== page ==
What should they talk about, Mr Putin?
23.06.14 | Halya Coynash
Vladimir Putin’s insistence on ‘negotiations’ with Kremlin-backed militants had appeared merely a ploy for stymying the peace process. Who there was to talk to seemed as unclear as what they had to say. This may have changed with the ‘negotiator’ proposed suggesting a Kremlin-dictated agenda
Over the last two days Russian President Vladimir Putin has expressed ‘support’ for President Petro Poroshenko’s peace plan, while claiming that it must include practical action on “beginning the negotiation process”. On Sunday, he again spoke of ‘support’ while clearly suggesting that the Ukrainian authorities were violating their own ceasefire. He made no mention of the lack of any willingness by the Kremlin-backed militants to join the ceasefire, to stop taking hostages, etc. Nor did he call on them to do so.
The call from Ukraine’s Foreign and Defence Ministry for Russia to support the peace plan in deed, not just words, was echoed on Sunday in a very strong letter to Putin from Ukraine’s first three presidents Leonid Kravchuk, Leonid Kuchma and Viktor Yushchenko. They write that: “in the eyes of the whole planet Russia is turning into a country that you need to defend yourself against and whom it’s impossible to believe. The death toll from this carnage is approaching one thousand. Of course that is nothing compared with the hundreds of thousands of victims of the war in Chechnya which you waged against those same separatists, without any consideration for loss in the name of Russian [territorial] integrity. However then it was an internal matter of your country. Now you have decided to transfer these methods and approaches turned on their heads to our land.”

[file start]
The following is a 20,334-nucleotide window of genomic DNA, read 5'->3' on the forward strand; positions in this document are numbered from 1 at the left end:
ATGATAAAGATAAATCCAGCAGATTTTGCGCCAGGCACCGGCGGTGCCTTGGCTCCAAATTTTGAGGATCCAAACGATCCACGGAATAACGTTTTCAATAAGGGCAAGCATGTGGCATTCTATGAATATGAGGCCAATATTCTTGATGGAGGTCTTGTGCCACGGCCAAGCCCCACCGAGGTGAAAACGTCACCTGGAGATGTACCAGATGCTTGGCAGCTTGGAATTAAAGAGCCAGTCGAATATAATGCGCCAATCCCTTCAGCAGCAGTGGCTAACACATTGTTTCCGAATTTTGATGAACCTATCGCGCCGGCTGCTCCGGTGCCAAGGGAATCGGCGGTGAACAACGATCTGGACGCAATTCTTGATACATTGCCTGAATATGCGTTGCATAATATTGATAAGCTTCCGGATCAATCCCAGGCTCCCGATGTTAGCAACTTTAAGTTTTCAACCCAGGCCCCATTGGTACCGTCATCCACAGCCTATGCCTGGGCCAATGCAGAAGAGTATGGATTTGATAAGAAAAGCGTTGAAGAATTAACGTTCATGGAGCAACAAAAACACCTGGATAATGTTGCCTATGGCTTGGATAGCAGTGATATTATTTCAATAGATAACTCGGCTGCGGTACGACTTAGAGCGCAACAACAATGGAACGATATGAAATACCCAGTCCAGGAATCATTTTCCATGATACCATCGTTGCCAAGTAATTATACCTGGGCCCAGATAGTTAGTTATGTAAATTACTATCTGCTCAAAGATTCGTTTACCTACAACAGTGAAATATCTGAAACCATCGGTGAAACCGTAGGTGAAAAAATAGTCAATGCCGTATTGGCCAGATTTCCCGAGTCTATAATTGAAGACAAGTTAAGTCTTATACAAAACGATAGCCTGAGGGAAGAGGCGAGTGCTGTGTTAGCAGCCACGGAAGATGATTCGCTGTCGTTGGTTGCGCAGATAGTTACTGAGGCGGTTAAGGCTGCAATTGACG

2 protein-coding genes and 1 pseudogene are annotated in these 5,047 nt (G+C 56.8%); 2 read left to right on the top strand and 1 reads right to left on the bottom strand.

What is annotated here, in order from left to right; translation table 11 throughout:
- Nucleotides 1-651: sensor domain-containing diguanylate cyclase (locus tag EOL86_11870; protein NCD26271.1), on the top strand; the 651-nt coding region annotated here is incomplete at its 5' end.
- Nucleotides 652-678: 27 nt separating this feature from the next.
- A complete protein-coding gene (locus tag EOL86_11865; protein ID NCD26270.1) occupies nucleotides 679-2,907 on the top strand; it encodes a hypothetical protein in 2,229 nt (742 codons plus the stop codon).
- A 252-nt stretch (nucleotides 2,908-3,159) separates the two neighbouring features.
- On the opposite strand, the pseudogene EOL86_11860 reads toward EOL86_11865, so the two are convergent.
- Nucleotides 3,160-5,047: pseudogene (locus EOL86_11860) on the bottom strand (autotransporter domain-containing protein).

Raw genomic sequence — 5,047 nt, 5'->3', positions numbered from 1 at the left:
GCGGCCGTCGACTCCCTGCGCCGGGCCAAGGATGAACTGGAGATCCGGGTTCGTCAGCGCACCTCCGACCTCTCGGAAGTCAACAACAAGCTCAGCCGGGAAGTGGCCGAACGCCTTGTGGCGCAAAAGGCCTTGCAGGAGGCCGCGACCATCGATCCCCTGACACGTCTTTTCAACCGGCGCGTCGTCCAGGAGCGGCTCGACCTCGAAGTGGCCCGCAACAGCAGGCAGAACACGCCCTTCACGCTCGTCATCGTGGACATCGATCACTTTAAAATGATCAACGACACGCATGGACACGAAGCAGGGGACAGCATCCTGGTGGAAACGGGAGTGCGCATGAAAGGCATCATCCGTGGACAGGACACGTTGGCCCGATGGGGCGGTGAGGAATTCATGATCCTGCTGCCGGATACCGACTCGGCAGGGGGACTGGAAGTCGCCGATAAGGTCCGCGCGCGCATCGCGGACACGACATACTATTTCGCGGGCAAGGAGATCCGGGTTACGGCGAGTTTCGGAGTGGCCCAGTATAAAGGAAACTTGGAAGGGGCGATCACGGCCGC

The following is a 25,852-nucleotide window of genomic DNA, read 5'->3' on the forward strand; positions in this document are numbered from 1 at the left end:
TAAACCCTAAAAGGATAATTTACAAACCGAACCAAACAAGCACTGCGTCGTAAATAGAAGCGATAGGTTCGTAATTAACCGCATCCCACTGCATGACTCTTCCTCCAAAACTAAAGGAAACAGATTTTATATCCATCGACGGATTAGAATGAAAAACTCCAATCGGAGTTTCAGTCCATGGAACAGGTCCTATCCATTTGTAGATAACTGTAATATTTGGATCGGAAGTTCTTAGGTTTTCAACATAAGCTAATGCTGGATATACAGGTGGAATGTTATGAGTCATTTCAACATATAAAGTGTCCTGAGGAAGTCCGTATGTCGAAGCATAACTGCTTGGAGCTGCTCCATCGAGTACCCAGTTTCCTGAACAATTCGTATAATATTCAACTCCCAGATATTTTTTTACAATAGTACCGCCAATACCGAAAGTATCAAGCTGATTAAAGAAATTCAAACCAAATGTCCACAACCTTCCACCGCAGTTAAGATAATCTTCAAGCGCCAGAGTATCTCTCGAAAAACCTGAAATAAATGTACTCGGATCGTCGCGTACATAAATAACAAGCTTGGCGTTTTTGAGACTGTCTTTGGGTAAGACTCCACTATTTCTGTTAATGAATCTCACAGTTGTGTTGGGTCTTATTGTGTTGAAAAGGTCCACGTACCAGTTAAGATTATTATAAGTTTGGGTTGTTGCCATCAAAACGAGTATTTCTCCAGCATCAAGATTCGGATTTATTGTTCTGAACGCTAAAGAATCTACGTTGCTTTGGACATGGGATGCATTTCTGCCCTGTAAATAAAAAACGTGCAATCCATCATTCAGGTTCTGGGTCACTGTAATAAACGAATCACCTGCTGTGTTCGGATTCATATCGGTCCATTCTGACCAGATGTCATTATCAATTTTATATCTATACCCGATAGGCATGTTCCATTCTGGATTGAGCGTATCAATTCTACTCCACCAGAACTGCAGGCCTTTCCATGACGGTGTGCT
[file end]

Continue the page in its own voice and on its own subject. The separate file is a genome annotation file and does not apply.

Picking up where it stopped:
Since Putin’s words appear at first glance to simply echo the calls from the EU for ‘constructive negotiations’ and ‘political compromise’, it is worth considering his provisos in detail. The peace plan, he says, “should not take the form of an ultimatum to insurgents. The opportunity presented by the cessation of hostilities should be used to start constructive negotiation and to reach a political compromise between the parties in conflict in eastern Ukraine”.